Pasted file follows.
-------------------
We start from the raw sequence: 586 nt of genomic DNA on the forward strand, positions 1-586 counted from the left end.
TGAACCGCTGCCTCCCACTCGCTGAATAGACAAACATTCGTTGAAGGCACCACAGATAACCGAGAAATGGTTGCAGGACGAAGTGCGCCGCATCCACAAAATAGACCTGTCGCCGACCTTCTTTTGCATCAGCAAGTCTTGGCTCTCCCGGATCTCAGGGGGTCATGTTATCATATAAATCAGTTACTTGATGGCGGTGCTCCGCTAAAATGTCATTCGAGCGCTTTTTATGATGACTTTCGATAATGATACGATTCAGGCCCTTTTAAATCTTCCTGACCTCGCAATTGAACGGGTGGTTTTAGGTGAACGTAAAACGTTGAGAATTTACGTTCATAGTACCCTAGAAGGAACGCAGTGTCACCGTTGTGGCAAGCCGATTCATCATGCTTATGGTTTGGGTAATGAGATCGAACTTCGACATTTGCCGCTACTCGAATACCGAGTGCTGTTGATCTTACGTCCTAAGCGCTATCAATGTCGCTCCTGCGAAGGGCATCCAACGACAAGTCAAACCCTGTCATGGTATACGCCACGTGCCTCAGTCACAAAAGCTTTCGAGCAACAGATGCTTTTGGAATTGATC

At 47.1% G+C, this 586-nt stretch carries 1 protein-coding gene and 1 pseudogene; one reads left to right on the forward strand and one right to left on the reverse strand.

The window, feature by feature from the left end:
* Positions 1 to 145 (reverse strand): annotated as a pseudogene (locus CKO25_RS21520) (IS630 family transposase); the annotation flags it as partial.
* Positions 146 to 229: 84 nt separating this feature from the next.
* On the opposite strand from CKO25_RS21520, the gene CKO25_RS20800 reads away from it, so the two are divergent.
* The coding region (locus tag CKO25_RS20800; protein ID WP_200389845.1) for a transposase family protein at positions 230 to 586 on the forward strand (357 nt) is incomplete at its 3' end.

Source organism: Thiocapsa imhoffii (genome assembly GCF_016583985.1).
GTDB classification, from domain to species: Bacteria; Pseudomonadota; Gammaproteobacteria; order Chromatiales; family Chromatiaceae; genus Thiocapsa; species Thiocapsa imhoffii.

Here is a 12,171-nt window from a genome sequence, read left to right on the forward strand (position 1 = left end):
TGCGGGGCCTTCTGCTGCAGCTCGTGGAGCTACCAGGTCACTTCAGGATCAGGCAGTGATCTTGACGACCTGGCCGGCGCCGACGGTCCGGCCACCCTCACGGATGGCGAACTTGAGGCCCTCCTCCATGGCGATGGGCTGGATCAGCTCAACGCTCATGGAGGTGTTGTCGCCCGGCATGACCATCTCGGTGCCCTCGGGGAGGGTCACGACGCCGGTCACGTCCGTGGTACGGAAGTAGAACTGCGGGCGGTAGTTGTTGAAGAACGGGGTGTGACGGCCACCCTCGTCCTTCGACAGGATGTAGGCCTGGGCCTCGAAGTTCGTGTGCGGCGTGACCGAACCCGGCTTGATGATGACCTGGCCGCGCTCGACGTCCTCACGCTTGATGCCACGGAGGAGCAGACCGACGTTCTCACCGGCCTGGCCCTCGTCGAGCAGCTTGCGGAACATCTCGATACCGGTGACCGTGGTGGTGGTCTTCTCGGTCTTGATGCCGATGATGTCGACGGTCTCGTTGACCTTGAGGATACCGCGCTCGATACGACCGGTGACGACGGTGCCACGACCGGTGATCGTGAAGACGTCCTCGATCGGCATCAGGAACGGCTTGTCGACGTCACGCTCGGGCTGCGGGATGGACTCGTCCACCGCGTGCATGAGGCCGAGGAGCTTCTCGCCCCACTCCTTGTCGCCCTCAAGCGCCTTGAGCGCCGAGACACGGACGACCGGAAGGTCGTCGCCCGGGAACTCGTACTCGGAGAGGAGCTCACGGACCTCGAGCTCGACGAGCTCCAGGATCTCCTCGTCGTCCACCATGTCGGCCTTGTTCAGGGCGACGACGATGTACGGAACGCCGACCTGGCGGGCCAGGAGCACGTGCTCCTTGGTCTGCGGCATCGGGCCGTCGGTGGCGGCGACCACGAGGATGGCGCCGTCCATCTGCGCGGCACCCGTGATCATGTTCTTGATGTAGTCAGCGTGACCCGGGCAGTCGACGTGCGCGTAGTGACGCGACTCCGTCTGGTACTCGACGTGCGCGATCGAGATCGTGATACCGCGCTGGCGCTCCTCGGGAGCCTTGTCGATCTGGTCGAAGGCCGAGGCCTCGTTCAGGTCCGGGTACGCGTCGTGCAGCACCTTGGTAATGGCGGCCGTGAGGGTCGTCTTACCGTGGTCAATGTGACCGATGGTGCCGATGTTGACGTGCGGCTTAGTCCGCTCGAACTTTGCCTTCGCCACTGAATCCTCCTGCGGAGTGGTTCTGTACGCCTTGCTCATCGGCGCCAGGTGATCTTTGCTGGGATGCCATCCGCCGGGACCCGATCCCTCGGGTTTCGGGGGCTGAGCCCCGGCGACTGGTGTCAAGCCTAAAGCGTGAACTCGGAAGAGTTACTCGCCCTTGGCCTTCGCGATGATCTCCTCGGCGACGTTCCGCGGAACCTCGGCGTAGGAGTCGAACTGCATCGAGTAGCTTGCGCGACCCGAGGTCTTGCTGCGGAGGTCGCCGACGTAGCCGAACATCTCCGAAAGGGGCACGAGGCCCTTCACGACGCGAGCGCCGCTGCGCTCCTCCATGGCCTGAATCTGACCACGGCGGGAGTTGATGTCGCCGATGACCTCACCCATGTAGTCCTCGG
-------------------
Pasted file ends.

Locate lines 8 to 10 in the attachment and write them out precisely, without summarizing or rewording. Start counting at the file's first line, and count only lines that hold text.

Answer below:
* The coding region (locus tag CKO25_RS20800; protein ID WP_200389845.1) for a transposase family protein at positions 230 to 586 on the forward strand (357 nt) is incomplete at its 3' end.

Source organism: Thiocapsa imhoffii (genome assembly GCF_016583985.1).
GTDB classification, from domain to species: Bacteria; Pseudomonadota; Gammaproteobacteria; order Chromatiales; family Chromatiaceae; genus Thiocapsa; species Thiocapsa imhoffii.